While her best friend Laura (Pernell Walker) is out and proud, for Alike (Adepero Oduye) her homosexuality -- a secret to her parents but not really anybody else -- is also tinged with the unease of being a virgin. She desperately wants to find a girl to love but never feels quite at home enough at the lesbian bar she frequents with Laura to make her move. Adding to her inability to develop a relationship is her overbearing and ever watchful mother Audrey (Kim Wayans). Alike can never go in and out of the house without Audrey bombarding her with questions, complaints and advice, and while she's trying to spread her wings, they are clipped at every opportunity when she walks through the door. And though Audrey has her suspicions, she leaves the inquiry to her husband Arthur (Charles Parnell), a New York City police officer who is hardly ever at home. It's a smart play for someone who wishes to remain in denial about something she knows in her heart is true.
While the territory might be familiar "Pariah" is refreshing in its authentic feeling and Rees' refusal to go down similar paths other films have taken before. For one, the characters we meet in the movie come from a variety of economic backgrounds. Alike's family are middle-to-upper class, living in a beautiful brownstone, while Bina's folks might be a step lower, and Laura, living with her sister, occupies the bottom stair. Each of their situations add a texture, but moreover, present a much more full-bodied portrait of Alike's surroundings. In short, this is a New York story with all of that city's mix of people on different rungs of the ladder. And this extends to the cultural elements as well, as Rees takes viewers from the thumping, pulsating world of the lesbian club from the first half of the film, to a completely different indie rock scene later in the picture. Again, while the plot concerns a very specific arc and theme, Reese enlivens it with fully developed, realistic social settings that give the picture an almost documentary feel.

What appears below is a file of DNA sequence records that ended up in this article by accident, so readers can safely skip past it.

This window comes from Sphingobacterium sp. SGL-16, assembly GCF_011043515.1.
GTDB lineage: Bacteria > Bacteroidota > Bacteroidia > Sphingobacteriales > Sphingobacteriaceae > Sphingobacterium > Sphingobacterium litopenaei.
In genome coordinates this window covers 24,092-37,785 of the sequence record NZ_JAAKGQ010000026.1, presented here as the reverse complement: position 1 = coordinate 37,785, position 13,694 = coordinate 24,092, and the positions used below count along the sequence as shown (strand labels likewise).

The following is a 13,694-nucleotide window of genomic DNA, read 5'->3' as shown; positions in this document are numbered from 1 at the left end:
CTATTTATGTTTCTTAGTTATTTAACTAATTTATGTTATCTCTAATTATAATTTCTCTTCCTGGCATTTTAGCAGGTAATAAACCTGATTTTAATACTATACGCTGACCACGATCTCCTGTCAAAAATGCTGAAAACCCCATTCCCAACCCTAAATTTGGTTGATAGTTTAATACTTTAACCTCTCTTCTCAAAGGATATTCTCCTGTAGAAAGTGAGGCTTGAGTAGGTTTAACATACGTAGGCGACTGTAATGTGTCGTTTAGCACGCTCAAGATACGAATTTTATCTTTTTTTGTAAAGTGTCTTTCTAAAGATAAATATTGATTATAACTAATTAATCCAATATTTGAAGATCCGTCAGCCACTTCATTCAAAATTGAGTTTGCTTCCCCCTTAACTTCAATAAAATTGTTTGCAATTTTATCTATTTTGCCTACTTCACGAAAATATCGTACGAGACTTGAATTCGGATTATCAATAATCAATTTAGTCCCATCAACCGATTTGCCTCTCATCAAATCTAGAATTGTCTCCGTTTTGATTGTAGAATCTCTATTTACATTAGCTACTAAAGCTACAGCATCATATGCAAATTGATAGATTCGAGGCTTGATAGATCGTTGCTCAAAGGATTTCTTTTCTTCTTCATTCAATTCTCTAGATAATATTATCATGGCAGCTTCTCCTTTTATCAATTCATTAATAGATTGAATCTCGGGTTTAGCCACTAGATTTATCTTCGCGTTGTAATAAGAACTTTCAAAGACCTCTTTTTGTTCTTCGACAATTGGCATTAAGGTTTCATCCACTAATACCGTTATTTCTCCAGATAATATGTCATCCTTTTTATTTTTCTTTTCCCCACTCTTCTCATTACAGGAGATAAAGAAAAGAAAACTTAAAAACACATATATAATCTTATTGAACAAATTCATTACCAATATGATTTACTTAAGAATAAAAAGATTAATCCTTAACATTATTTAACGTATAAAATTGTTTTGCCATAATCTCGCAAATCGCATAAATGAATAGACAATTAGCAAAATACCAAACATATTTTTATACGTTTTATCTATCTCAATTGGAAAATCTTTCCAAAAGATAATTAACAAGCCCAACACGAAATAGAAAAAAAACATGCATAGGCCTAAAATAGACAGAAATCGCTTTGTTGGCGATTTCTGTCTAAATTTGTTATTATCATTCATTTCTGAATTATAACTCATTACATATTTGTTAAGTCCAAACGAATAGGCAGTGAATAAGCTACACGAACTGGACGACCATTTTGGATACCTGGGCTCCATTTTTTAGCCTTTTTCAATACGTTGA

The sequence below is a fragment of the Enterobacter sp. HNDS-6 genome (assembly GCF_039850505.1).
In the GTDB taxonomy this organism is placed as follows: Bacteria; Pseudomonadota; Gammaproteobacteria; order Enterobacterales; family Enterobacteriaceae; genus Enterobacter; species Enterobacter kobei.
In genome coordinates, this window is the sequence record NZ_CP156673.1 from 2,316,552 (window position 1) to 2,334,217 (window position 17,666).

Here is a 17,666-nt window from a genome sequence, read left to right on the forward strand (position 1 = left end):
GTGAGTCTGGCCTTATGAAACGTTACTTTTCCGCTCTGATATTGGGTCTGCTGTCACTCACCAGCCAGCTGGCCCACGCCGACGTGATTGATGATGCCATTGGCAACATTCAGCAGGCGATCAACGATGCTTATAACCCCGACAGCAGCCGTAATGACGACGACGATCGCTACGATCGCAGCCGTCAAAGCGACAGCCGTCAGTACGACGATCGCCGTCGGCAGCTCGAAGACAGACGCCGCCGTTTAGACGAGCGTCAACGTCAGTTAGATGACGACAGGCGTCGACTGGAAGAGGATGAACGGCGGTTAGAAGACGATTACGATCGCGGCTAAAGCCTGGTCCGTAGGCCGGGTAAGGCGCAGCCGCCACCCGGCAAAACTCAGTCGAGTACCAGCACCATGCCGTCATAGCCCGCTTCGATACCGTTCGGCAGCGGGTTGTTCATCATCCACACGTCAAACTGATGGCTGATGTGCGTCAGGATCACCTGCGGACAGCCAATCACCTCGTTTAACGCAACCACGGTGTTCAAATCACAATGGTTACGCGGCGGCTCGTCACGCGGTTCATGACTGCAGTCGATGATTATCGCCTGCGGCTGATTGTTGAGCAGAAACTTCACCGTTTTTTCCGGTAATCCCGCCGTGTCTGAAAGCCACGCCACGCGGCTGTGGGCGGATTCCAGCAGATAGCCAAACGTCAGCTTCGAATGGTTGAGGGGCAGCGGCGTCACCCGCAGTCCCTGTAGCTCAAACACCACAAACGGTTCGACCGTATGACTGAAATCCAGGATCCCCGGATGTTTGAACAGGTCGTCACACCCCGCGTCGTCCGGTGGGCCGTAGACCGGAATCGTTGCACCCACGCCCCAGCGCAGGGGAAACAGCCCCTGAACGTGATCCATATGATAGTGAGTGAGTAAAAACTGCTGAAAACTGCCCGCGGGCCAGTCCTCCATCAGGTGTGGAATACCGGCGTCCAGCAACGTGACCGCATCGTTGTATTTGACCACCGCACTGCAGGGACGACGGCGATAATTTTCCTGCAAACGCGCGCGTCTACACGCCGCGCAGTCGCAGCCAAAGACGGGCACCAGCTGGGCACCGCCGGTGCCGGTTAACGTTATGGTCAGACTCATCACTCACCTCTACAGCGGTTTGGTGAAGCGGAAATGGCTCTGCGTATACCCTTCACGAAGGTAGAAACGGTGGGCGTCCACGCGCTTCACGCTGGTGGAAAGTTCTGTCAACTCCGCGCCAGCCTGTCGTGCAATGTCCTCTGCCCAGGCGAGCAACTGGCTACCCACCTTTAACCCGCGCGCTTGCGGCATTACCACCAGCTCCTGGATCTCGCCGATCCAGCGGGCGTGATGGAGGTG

This is no after school special. "Pariah" closes on a bittersweet note and one that sees Alike transformed, slowly establishing herself in a community of those not just bound by sexual identity, but by shared pain and hope. Dee Rees finds both of those elements in "Pariah," a film with a universal sensitivity that relates the pangs of first love, the desirous ache of adolescent sexuality and the excitement of not just discovering yourself but finding those kindred spirits with whom you can share your life. [A-]
This is a reprint of our review from TIFF.